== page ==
You can see, however, how his physical limitations hurt him. Williams has a good 30+ pounds on Gerry, and though he takes on the block with solid form, he can neither squeeze the hole down and force the runner to bounce outside, nor can he disengage to try to make the tackle. A 240 lb LB would have more success.
This size disadvantage necessitated Nebraska’s relocation of Gerry to safety, I’d assume. From there, his lack of bulk and pedestrian agility would be masked. His strengths—linear aggressiveness and instincts--could be highlighted. When projecting Gerry’s role in Philadelphia’s offense, giving him a full-field view of an offense and freeing him to attack should be the priority for Jim Schwartz.
From this single-high look, Gerry processes something—whether from tape, from earlier in the game, or from his gut—that tells him to drive on the QB in this read-option look. He comes screaming down the field, in front of his own teammates, to drop the ball carrier for a gain far shorter than what it could have been otherwise. Suspect tackling shows up once again, paired with a poor angle—but the instincts on Gerry are undeniable.
Physicality, Quickness, and, um, Instincts
On tape, Gerry isn’t nearly the player in coverage that he is against the run. The production is undeniable—Pro Football Focus loved Gerry in coverage—but his linear athleticism and aggressive tendencies can get him in trouble.
This play against Oregon is an interesting study. It’s only a two man route concept—and both WRs end up rather close to one another. Gerry, a senior playing safety in a 3-high look (Nebraska only has 10 defenders on the field for this play?) is responsible for the area of the field in which the receivers and the ball eventually end up.
It’s a nice break-up, but Gerry seems out of position. That’s his deep-third—no receiver should get behind him. Perhaps he was swallowed up by the play action in the backfield, wanting to drive downhill, and his lack of hip mobility allowed the receiver to climb on top of him.
Or perhaps Gerry recognized that he would have help over the top, with only two receivers against a 3-high look, and decided to undercut the route and let the middle safety play over the top. Perhaps it was an instinctual, heady play by a defensive captain and veteran player. Either way, a better ball from Dakota Prukop leads to six.
Was Gerry overlapping zones and molding his coverage to the play, or was he caught out of position and stuck in the mud? I lean the latter way. He lacks flexibility and short-area agility, and it regularly hampers him in pass coverage.
He’s in solid position, but once the receiver declares a release, Gerry labors to turn upfield and run. He’s burned the moment the wideout sticks his foot in the ground.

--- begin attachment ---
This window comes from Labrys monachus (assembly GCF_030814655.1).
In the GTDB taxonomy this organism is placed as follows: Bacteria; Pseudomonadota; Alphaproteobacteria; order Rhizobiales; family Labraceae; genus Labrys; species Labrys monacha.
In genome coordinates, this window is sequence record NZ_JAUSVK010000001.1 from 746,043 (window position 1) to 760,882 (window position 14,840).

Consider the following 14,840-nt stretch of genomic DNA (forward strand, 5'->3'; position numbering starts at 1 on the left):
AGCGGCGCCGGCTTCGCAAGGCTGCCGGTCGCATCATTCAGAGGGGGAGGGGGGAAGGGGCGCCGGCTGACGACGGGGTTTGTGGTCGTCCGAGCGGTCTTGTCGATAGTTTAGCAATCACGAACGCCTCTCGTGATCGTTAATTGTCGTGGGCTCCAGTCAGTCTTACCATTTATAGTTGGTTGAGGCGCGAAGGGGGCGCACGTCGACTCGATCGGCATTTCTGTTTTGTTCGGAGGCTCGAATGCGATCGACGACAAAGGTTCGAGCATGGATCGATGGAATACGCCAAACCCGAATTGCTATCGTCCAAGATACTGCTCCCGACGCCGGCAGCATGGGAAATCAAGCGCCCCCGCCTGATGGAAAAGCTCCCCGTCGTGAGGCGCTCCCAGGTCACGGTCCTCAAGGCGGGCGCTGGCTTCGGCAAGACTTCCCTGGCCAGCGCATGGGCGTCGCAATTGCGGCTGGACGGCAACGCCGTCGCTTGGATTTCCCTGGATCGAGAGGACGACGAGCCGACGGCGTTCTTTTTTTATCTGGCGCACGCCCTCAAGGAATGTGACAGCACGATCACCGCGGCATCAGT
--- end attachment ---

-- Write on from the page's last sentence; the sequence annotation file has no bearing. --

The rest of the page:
This is, of course, a freshman linebacker playing dime cornerback. Placing Gerry closer to the line of scrimmage forces him to handle agility in space, while moving him to safety allowed him to play in straight lines and worry less about changing direction.
From his safety alignment, Gerry could attack the catch point and lay the wood on exposed receivers. He fails to get his head around on this play, which is worthy of concern, but he arrives on time and plays the wide receiver’s hands, forcing the incompletion.
Gerry’s Role In Philadelphia’s Defense
Philadelphia calls Gerry a linebacker, but he doesn’t have the short-area quickness or mass to hold up that close to the line of scrimmage. If he’s in the box, a lineman can wash him out; if he’s in tight coverage, his poor quicks make him a target. Gerry’s strengths, from either a safety or linebacker alignment, comes from his quick mental processing, plus instincts, and overall physicality and aggressiveness.
When considering where this puzzle piece fits, the soon-departing Mychal Kendricks is the first thought that comes to mind. The aggressive WLB never found his fit in multiple Philly defenses, and his name floated on the trade wires every year for the past few seasons because of it. Seeing roughly a third of the snaps last season, his part-time role could be filled by Gerry come 2018, whose instincts in the run game would be an immediate improvement. To play from this alignment consistently, Gerry would need to add mass and prove he can handle NFL offensive linemen.
I also expect Schwartz to find ways to align Gerry more than five yards off the line, especially in nickel and dime subpackages. This alignment allows him to fly downhill and fill against the run, drop into either a short or deep zone, and play off-man coverage. It maximizes his versatility and masks the defensive look pre-snap.
Playing Gerry in this alignment allows Malcolm Jenkins, a premier slot defender, to line up at the line of scrimmage more often. Last year, Philadelphia struggled to get consistent safety play from Chris Maragos and Jaylen Watkins, after slot CB Ron Brooks went down and forced Jenkins into the slot. Should Jenkins see reps as a slot defender again this season, Gerry is handily the best run defender between himself, Maragos, and Watkins, and likely plays the pass better than Maragos as well.
Gerry shouldn’t start for Philadelphia in 2017—if that’s happening, things are not going well for the Eagles. But his ability to play multiple roles from multiple alignments will add wrinkles to Philadelphia’s defense that can confuse quarterbacks and eliminate the match-up problems caused by the spread offense. With questionable depth at both linebacker and safety, a role on this defense is in reach for Nate Gerry.